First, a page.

• Illness and pain. Certain health conditions that make you feel ill or result in pain might keep you up at night. Your doctor may be able to help you find an option for maintaining your condition.
  • Medication. Some medications stimulate you to stay awake and can make it hard to fall asleep.
  • Mental health struggles. As you age, you may find you struggle with mental health more. The loss of a loved one and subsequent grief or depression can impact your ability to sleep. The same goes for seniors who experience a spike in anxiety, which is very common.
  • Too much downtime in the day. Now that you’re retired, you’re eager to relax. However, too much time spent idle can make it difficult to fall and stay asleep. Make sure you are staying active throughout the day for better sleep.
  • Sleep disorders. Problems like insomnia, snoring, sleep apnea, restless leg syndrome, and more can keep you up or wake you in the middle of the night. See your doctor if you suspect you suffer from one of these conditions so they can develop an avenue of treatment.

How to get quality sleep for seniors

The importance of quality sleep for seniors is crucial to recognize, and lifestyle changes are the best way to improve it each night. It may take some trial and error to determine what routine works best for you, but it will be worth it once you see an improvement in your mental and physical health. These tips are a great place to start.

Follow a regular schedule and bedtime routine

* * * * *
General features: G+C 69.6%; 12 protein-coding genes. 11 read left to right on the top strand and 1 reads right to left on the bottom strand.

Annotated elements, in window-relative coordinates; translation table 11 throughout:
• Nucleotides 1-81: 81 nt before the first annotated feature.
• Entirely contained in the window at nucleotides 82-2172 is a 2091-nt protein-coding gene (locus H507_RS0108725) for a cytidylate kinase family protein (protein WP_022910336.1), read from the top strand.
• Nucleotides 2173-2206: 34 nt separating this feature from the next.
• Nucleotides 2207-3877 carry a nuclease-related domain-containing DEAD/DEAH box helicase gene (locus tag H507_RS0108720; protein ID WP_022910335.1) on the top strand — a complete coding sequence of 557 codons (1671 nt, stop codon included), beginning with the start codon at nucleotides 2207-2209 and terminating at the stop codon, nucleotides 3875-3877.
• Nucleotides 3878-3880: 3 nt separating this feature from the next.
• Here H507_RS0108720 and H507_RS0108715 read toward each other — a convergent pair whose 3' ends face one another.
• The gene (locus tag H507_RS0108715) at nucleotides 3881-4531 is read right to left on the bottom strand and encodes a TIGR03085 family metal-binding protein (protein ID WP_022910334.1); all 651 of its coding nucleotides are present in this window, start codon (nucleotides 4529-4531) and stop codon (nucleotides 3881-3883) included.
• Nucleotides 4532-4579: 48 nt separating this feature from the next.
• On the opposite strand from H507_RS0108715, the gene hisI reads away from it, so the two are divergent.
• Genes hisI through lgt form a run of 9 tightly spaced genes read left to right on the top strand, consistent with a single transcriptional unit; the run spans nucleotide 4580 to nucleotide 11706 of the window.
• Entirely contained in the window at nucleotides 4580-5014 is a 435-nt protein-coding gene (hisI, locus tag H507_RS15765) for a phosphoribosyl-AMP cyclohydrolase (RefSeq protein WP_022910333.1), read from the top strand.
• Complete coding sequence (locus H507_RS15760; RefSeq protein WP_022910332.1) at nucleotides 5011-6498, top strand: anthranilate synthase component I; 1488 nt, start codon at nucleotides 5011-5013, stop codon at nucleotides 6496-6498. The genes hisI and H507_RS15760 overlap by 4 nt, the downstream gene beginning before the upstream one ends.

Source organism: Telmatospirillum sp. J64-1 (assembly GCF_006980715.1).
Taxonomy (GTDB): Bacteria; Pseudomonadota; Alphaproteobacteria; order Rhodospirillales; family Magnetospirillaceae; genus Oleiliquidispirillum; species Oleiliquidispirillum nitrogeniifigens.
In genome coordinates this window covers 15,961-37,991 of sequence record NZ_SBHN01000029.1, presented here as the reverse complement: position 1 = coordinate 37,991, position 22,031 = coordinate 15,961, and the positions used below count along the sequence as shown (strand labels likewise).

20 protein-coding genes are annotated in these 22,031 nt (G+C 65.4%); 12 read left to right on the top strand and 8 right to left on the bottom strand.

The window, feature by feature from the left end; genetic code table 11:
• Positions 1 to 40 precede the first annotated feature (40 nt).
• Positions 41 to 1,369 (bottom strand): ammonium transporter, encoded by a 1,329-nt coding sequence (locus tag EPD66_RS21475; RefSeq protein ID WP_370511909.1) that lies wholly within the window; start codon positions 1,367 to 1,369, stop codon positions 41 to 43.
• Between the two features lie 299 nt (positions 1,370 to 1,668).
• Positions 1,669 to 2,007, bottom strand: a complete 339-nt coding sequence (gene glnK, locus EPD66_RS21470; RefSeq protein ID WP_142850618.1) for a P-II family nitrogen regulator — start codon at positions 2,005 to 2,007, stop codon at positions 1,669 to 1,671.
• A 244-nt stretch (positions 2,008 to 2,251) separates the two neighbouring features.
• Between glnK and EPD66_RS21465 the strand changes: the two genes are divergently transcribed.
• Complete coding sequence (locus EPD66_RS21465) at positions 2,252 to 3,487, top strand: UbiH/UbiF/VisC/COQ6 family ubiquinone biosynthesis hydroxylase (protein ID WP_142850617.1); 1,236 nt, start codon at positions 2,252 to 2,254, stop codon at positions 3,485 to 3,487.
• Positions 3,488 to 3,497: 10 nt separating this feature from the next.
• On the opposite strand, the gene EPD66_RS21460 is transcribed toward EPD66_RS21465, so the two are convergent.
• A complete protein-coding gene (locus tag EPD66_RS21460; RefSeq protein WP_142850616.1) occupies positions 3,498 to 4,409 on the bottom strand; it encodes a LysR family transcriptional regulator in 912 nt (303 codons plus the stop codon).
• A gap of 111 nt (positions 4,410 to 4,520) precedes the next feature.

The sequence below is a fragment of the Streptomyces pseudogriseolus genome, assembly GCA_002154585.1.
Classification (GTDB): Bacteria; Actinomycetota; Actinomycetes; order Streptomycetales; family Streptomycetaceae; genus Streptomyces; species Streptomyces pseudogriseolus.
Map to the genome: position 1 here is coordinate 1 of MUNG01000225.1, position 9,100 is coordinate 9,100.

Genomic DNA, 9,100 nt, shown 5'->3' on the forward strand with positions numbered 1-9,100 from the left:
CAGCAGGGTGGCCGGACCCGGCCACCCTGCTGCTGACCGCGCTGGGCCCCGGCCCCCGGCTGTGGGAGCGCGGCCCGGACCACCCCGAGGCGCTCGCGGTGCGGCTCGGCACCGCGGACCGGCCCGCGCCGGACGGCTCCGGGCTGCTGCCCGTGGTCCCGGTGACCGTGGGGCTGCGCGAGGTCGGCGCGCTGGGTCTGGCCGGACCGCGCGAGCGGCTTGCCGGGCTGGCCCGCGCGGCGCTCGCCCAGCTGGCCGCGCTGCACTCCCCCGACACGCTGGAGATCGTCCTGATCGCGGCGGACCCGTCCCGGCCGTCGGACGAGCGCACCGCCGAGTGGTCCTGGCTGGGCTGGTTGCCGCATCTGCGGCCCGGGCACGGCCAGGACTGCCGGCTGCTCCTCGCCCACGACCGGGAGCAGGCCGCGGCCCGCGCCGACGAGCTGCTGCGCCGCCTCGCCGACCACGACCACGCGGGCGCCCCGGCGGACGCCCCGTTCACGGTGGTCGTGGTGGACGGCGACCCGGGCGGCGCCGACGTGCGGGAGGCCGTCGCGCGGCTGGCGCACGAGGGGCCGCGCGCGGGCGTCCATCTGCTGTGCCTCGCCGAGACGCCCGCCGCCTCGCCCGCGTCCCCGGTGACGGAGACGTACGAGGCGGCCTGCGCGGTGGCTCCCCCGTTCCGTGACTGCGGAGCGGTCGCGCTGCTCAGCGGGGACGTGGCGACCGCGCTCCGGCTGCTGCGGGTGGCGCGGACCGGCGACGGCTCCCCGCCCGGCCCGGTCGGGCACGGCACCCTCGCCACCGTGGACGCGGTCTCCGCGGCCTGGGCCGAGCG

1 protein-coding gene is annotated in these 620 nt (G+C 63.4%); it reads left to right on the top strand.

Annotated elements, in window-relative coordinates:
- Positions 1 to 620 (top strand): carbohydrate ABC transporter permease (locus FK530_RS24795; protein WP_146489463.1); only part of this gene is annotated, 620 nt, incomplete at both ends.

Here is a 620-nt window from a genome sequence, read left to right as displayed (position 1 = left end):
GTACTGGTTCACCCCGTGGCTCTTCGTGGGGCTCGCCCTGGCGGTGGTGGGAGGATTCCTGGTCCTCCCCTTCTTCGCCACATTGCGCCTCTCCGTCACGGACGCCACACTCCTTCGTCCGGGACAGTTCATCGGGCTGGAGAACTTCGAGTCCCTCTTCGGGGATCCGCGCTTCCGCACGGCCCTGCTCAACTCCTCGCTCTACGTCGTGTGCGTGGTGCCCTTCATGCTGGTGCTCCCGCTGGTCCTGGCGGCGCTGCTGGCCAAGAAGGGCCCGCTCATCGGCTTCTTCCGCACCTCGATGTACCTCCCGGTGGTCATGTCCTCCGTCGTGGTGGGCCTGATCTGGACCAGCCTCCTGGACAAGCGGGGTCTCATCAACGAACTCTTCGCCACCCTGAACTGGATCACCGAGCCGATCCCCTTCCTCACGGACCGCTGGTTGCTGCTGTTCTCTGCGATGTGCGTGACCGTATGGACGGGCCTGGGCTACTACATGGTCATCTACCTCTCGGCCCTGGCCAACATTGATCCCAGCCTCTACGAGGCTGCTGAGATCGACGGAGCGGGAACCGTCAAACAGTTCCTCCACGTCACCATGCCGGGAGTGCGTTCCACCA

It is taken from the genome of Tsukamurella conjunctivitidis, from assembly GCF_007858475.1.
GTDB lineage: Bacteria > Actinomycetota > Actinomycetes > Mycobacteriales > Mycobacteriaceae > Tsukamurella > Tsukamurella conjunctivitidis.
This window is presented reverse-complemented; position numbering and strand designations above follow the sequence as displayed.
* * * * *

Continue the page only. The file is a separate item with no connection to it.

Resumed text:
Oftentimes, upon retiring, many seniors lose their routine. Some nights you may go to bed early, while others you might not go to bed until late into the night. This can lead to sleep issues. While a strict daily schedule isn’t necessary, keeping certain details the same—like waking up at the same time and exercising a certain amount—will help set your internal clock.

A bedtime routine will also help your body recognize when it is time to start winding down. For about an hour before bed, transition into sleep by following a set schedule. One example could be taking a shower, brushing your teeth, writing in your planner, and then reading before bed.

Sleep helps your full body wellness

Try to keep electronics out of the bedroom

Computers, televisions, tablets, and cell phones emanate something called “blue light,” which boosts alertness. Stop using your electronics at least half an hour before bed, otherwise, you may be too engaged to sleep. Keeping them out of the bedroom (except for perhaps your cell phone) will eliminate the temptation to use them.

Avoid napping

On the occasion you need a 30-minute nap, allow yourself that time. Much more than that, however, may impact your ability to sleep at night. Instead of taking a long nap in the middle of the day, try to hold off and perhaps go to bed slightly earlier.

Care in the comfort of your home

Aging in place is ideal for most seniors, but it can be difficult to manage. If you struggle with personal care, meal preparation, running errands, or other activities of daily living, consider getting the help of an at-home caregiver.

For more information on what a caregiver can do for you, call us at 773-274-9262.